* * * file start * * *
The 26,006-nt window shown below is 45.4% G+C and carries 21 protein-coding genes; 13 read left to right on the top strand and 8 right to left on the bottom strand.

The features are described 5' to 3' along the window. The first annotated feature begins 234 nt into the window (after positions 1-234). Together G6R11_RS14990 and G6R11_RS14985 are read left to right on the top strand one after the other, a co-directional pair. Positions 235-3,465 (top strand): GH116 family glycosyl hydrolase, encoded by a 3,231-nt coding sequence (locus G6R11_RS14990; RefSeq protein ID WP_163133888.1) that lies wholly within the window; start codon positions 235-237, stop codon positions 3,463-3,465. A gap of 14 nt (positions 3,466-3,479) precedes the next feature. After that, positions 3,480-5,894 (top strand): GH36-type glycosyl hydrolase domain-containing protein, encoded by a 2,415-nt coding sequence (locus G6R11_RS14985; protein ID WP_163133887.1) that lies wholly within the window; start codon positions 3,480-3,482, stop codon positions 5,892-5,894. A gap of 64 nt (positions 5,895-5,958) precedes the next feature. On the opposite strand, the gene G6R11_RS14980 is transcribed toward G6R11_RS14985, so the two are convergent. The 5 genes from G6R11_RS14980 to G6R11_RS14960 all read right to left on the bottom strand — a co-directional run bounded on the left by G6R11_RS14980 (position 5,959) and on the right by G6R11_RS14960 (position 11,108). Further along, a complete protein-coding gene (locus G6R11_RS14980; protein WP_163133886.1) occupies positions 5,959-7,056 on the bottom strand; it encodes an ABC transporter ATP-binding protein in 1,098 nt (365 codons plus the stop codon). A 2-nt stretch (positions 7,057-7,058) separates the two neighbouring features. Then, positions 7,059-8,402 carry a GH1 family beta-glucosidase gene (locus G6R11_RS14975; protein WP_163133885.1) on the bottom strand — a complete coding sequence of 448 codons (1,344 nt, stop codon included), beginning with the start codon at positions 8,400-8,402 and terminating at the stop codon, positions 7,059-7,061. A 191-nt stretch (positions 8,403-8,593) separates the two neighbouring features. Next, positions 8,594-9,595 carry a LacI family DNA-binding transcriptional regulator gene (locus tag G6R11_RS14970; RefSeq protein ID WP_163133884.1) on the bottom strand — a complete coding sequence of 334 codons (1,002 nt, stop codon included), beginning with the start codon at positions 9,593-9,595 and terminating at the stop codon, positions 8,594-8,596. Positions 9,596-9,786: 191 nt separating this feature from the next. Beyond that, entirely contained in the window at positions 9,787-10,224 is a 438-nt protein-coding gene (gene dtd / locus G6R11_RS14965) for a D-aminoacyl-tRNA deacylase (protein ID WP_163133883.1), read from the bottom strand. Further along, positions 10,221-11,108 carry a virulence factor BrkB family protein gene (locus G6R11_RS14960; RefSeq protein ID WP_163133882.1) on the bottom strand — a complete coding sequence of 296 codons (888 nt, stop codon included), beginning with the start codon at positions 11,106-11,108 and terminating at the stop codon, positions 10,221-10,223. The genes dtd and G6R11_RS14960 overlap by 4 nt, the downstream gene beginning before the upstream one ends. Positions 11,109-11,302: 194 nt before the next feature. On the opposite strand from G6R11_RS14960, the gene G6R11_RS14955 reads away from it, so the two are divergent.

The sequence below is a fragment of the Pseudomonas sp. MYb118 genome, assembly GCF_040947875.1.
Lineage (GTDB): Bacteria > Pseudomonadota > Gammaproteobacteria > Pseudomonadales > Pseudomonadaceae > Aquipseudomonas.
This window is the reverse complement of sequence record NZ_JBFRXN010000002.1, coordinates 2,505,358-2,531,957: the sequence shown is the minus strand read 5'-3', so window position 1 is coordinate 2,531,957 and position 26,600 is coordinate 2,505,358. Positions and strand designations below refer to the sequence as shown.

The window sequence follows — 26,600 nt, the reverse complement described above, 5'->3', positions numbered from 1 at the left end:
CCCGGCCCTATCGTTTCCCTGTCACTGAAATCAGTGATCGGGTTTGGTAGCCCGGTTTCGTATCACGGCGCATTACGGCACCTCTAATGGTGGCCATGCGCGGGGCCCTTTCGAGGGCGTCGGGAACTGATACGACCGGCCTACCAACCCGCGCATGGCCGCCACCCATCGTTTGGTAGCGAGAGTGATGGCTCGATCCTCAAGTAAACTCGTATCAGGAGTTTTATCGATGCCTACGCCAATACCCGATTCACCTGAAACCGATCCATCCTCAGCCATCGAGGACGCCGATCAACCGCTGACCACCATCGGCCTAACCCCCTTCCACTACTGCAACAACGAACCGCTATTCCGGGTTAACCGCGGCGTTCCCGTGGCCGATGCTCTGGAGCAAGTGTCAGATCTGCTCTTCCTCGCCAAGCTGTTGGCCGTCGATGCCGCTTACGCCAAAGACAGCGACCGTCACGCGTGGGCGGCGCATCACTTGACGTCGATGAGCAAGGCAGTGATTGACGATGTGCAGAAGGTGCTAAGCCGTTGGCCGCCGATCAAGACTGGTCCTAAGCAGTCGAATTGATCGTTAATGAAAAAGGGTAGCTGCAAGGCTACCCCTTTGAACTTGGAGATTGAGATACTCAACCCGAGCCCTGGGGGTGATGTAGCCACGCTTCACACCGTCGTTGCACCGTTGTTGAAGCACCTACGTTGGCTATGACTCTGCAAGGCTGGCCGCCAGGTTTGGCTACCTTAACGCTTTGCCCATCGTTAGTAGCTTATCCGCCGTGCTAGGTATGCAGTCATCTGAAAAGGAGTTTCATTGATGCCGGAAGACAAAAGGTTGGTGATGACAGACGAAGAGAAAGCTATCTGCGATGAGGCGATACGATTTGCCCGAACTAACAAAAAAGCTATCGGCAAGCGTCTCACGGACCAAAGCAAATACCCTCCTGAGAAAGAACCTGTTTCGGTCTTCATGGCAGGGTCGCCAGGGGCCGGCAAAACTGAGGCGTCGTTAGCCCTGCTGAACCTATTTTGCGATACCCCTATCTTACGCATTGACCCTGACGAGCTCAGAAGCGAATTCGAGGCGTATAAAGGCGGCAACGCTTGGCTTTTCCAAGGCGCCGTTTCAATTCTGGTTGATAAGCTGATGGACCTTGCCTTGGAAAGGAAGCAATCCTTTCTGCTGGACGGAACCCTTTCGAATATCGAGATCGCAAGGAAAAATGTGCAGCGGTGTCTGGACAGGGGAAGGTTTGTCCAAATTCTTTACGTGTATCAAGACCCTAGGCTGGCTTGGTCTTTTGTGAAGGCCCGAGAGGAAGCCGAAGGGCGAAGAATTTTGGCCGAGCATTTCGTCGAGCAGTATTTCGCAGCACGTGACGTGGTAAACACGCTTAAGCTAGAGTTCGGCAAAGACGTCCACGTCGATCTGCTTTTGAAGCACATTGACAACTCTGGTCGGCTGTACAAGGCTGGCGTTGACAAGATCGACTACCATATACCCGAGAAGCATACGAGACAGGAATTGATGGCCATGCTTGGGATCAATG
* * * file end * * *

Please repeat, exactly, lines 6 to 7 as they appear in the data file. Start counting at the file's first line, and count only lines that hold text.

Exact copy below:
The window sequence follows — 26,600 nt, the reverse complement described above, 5'->3', positions numbered from 1 at the left end:
CCCGGCCCTATCGTTTCCCTGTCACTGAAATCAGTGATCGGGTTTGGTAGCCCGGTTTCGTATCACGGCGCATTACGGCACCTCTAATGGTGGCCATGCGCGGGGCCCTTTCGAGGGCGTCGGGAACTGATACGACCGGCCTACCAACCCGCGCATGGCCGCCACCCATCGTTTGGTAGCGAGAGTGATGGCTCGATCCTCAAGTAAACTCGTATCAGGAGTTTTATCGATGCCTACGCCAATACCCGATTCACCTGAAACCGATCCATCCTCAGCCATCGAGGACGCCGATCAACCGCTGACCACCATCGGCCTAACCCCCTTCCACTACTGCAACAACGAACCGCTATTCCGGGTTAACCGCGGCGTTCCCGTGGCCGATGCTCTGGAGCAAGTGTCAGATCTGCTCTTCCTCGCCAAGCTGTTGGCCGTCGATGCCGCTTACGCCAAAGACAGCGACCGTCACGCGTGGGCGGCGCATCACTTGACGTCGATGAGCAAGGCAGTGATTGACGATGTGCAGAAGGTGCTAAGCCGTTGGCCGCCGATCAAGACTGGTCCTAAGCAGTCGAATTGATCGTTAATGAAAAAGGGTAGCTGCAAGGCTACCCCTTTGAACTTGGAGATTGAGATACTCAACCCGAGCCCTGGGGGTGATGTAGCCACGCTTCACACCGTCGTTGCACCGTTGTTGAAGCACCTACGTTGGCTATGACTCTGCAAGGCTGGCCGCCAGGTTTGGCTACCTTAACGCTTTGCCCATCGTTAGTAGCTTATCCGCCGTGCTAGGTATGCAGTCATCTGAAAAGGAGTTTCATTGATGCCGGAAGACAAAAGGTTGGTGATGACAGACGAAGAGAAAGCTATCTGCGATGAGGCGATACGATTTGCCCGAACTAACAAAAAAGCTATCGGCAAGCGTCTCACGGACCAAAGCAAATACCCTCCTGAGAAAGAACCTGTTTCGGTCTTCATGGCAGGGTCGCCAGGGGCCGGCAAAACTGAGGCGTCGTTAGCCCTGCTGAACCTATTTTGCGATACCCCTATCTTACGCATTGACCCTGACGAGCTCAGAAGCGAATTCGAGGCGTATAAAGGCGGCAACGCTTGGCTTTTCCAAGGCGCCGTTTCAATTCTGGTTGATAAGCTGATGGACCTTGCCTTGGAAAGGAAGCAATCCTTTCTGCTGGACGGAACCCTTTCGAATATCGAGATCGCAAGGAAAAATGTGCAGCGGTGTCTGGACAGGGGAAGGTTTGTCCAAATTCTTTACGTGTATCAAGACCCTAGGCTGGCTTGGTCTTTTGTGAAGGCCCGAGAGGAAGCCGAAGGGCGAAGAATTTTGGCCGAGCATTTCGTCGAGCAGTATTTCGCAGCACGTGACGTGGTAAACACGCTTAAGCTAGAGTTCGGCAAAGACGTCCACGTCGATCTGCTTTTGAAGCACATTGACAACTCTGGTCGGCTGTACAAGGCTGGCGTTGACAAGATCGACTACCATATACCCGAGAAGCATACGAGACAGGAATTGATGGCCATGCTTGGGATCAATG